Selecting five key thinking skills, Processing information, Reasoning, Inquiry, Creativity and Evaluation, Trent Burns and his colleagues are ensuring that at least one of these skills is at the heart of each lesson. For example, when studying the environmental impact of technologies, the children would be asked to “paraphrase” the contributions of another, and then to add a “reason” to that opinion or argument.

Of course, since the children would have to use their thinking skills in order to answer a question or complete a task, some might say the deliberate focus on a particular type of thinking is unnecessary. And yet to improve any skill, expert practice concerns itself with breaking the skill down into parts. For example, in addition to swimming from one side of the pool to the other, a swimmer wishing to improve his/her skills would be well advised to at times focus almost exclusively on head position, then perhaps on the timing of his/her arm strokes and maybe another time on the frequency of kicks. And so it is with thinking – breaking the whole skill down into parts so that the whole might be improved bit by bit.

Furthermore, Trent’s students enjoy the added dimension that a focus on thinking skills brings to their lessons, referring frequently to the PRICE model either by identifying the skill they believe they are using to solve a task, or setting out to improve a particular skill by finding opportunities to practise it.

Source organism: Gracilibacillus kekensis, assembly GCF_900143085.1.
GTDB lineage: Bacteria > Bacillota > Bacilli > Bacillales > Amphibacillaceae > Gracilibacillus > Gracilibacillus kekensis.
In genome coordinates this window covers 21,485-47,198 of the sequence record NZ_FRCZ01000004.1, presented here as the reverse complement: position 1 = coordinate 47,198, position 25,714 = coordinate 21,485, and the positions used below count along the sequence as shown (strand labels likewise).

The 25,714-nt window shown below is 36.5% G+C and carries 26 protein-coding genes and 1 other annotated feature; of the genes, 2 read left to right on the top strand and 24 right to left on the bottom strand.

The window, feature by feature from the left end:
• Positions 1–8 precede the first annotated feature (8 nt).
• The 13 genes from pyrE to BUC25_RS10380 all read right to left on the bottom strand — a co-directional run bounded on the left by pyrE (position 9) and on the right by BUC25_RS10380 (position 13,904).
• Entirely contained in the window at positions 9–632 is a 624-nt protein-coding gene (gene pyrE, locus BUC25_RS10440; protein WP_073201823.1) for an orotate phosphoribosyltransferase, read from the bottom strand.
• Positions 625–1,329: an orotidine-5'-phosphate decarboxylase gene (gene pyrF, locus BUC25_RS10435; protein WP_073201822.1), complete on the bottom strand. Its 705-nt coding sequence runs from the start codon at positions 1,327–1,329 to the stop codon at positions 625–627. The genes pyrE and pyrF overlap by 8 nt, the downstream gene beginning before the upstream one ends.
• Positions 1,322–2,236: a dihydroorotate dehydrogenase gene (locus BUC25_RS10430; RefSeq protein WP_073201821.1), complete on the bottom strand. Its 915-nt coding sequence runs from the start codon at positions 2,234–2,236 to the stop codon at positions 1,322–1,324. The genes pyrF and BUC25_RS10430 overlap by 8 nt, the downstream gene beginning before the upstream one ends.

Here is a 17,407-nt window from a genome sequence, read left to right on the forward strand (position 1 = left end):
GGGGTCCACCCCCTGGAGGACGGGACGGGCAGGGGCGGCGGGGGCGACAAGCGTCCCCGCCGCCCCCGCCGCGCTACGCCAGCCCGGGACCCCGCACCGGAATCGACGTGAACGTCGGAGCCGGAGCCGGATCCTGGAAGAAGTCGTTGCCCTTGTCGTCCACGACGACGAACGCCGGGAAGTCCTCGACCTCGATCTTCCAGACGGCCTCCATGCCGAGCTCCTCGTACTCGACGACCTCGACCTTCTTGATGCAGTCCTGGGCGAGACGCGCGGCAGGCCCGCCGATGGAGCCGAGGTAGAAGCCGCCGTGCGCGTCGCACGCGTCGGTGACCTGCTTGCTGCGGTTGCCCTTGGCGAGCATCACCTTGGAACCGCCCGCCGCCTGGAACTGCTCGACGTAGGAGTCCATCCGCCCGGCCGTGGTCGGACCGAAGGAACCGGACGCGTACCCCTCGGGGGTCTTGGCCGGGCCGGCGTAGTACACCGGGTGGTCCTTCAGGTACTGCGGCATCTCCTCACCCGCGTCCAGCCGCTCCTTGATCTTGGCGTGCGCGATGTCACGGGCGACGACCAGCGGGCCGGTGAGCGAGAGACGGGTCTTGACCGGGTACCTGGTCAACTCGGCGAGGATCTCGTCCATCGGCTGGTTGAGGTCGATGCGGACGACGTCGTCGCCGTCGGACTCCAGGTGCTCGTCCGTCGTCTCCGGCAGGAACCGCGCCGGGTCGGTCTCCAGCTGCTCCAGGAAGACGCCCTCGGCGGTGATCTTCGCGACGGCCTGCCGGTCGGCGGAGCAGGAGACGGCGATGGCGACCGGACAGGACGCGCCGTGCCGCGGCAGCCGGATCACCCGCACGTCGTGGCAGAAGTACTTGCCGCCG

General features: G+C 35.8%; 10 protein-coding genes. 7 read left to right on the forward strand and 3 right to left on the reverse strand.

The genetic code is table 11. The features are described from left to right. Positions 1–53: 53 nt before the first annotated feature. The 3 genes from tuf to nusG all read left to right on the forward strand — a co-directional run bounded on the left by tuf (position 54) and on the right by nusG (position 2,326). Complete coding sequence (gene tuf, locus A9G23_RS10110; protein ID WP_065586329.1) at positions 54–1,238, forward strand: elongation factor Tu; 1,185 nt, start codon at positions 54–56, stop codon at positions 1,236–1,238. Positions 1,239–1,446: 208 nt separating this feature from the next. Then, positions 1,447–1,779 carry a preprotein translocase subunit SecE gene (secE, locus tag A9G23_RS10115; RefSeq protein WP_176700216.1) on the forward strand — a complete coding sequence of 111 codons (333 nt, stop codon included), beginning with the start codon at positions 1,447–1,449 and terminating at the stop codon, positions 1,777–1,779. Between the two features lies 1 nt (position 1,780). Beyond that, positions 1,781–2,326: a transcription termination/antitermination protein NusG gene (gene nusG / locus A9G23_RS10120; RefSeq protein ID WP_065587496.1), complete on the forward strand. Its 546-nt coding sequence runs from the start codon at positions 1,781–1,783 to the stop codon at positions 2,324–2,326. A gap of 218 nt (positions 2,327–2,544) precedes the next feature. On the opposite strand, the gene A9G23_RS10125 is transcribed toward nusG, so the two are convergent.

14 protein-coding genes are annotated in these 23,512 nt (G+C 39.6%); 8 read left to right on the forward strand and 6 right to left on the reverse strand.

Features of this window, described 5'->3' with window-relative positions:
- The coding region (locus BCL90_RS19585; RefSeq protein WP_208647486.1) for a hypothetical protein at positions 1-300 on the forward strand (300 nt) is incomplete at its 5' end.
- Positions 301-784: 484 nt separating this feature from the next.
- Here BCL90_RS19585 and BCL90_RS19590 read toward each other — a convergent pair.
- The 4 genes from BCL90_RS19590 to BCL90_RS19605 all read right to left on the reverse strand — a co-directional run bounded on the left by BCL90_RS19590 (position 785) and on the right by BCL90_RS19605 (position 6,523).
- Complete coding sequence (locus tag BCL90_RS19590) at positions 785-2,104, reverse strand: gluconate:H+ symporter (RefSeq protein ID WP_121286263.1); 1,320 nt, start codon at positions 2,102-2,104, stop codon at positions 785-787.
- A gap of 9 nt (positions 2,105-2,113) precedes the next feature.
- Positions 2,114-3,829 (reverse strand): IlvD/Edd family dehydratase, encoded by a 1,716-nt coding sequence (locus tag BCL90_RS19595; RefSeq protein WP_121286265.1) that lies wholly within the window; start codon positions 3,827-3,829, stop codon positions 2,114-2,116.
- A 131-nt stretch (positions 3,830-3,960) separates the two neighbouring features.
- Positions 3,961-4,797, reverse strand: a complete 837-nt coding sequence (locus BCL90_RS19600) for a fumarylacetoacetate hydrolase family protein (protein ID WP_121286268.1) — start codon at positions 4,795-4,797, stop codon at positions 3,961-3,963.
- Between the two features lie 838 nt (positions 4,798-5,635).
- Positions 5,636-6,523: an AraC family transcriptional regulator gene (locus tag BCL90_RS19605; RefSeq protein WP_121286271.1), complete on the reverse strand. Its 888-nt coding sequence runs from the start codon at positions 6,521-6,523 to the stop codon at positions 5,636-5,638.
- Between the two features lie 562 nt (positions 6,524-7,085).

Look out for an update on their progress after my visit there in June.

Enigma Table

The “Enigma Table” is a really nice idea that Kate McIntyre uses with her class of 4 and 5 year olds at Newport School in Middlesbrough, UK. As Kate explains:

The ‘Enigma Table’ stands alone in our Classroom and at the beginning of the week I put an interesting but not immediately indentifiable object (see photo). During the week the children come up to the table (independently) and have lots of interesting discussions about what the object could be. There is a pencil pot and post it notes available for them to write their ideas down (great for monitoring their writing and honic skills).

At the end of the week, we have a class circle time where we talk about our ideas. At this point, the children usually challenge each others’ ideas about why it ‘can’t be’. We finish off by showing them what the object is for, usually followed by cries of “that’s what I was going to say”!

If you have any ideas what the object in the phot is then post your answers here: